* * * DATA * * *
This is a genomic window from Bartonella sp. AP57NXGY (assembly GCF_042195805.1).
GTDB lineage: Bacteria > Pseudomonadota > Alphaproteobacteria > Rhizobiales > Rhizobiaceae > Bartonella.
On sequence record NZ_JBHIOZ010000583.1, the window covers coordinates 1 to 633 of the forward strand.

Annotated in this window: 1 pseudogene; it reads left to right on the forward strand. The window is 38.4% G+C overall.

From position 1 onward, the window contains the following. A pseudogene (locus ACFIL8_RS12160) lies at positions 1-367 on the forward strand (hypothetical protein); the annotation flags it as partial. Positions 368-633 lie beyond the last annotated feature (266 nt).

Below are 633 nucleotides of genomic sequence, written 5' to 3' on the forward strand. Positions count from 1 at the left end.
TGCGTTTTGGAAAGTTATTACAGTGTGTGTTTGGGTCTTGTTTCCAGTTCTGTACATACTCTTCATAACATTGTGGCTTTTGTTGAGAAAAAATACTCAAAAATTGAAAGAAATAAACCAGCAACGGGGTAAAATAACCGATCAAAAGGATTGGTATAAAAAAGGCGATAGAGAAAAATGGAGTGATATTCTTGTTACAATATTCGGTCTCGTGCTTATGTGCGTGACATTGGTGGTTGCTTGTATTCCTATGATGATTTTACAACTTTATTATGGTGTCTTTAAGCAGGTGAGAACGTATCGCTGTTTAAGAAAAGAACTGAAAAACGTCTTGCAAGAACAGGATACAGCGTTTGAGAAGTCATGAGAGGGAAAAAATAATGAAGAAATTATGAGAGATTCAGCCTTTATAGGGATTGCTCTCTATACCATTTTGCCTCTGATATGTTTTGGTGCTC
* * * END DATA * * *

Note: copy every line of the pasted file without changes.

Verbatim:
This is a genomic window from Bartonella sp. AP57NXGY (assembly GCF_042195805.1).
GTDB lineage: Bacteria > Pseudomonadota > Alphaproteobacteria > Rhizobiales > Rhizobiaceae > Bartonella.
On sequence record NZ_JBHIOZ010000583.1, the window covers coordinates 1 to 633 of the forward strand.

Annotated in this window: 1 pseudogene; it reads left to right on the forward strand. The window is 38.4% G+C overall.

From position 1 onward, the window contains the following. A pseudogene (locus ACFIL8_RS12160) lies at positions 1-367 on the forward strand (hypothetical protein); the annotation flags it as partial. Positions 368-633 lie beyond the last annotated feature (266 nt).

Below are 633 nucleotides of genomic sequence, written 5' to 3' on the forward strand. Positions count from 1 at the left end.
TGCGTTTTGGAAAGTTATTACAGTGTGTGTTTGGGTCTTGTTTCCAGTTCTGTACATACTCTTCATAACATTGTGGCTTTTGTTGAGAAAAAATACTCAAAAATTGAAAGAAATAAACCAGCAACGGGGTAAAATAACCGATCAAAAGGATTGGTATAAAAAAGGCGATAGAGAAAAATGGAGTGATATTCTTGTTACAATATTCGGTCTCGTGCTTATGTGCGTGACATTGGTGGTTGCTTGTATTCCTATGATGATTTTACAACTTTATTATGGTGTCTTTAAGCAGGTGAGAACGTATCGCTGTTTAAGAAAAGAACTGAAAAACGTCTTGCAAGAACAGGATACAGCGTTTGAGAAGTCATGAGAGGGAAAAAATAATGAAGAAATTATGAGAGATTCAGCCTTTATAGGGATTGCTCTCTATACCATTTTGCCTCTGATATGTTTTGGTGCTC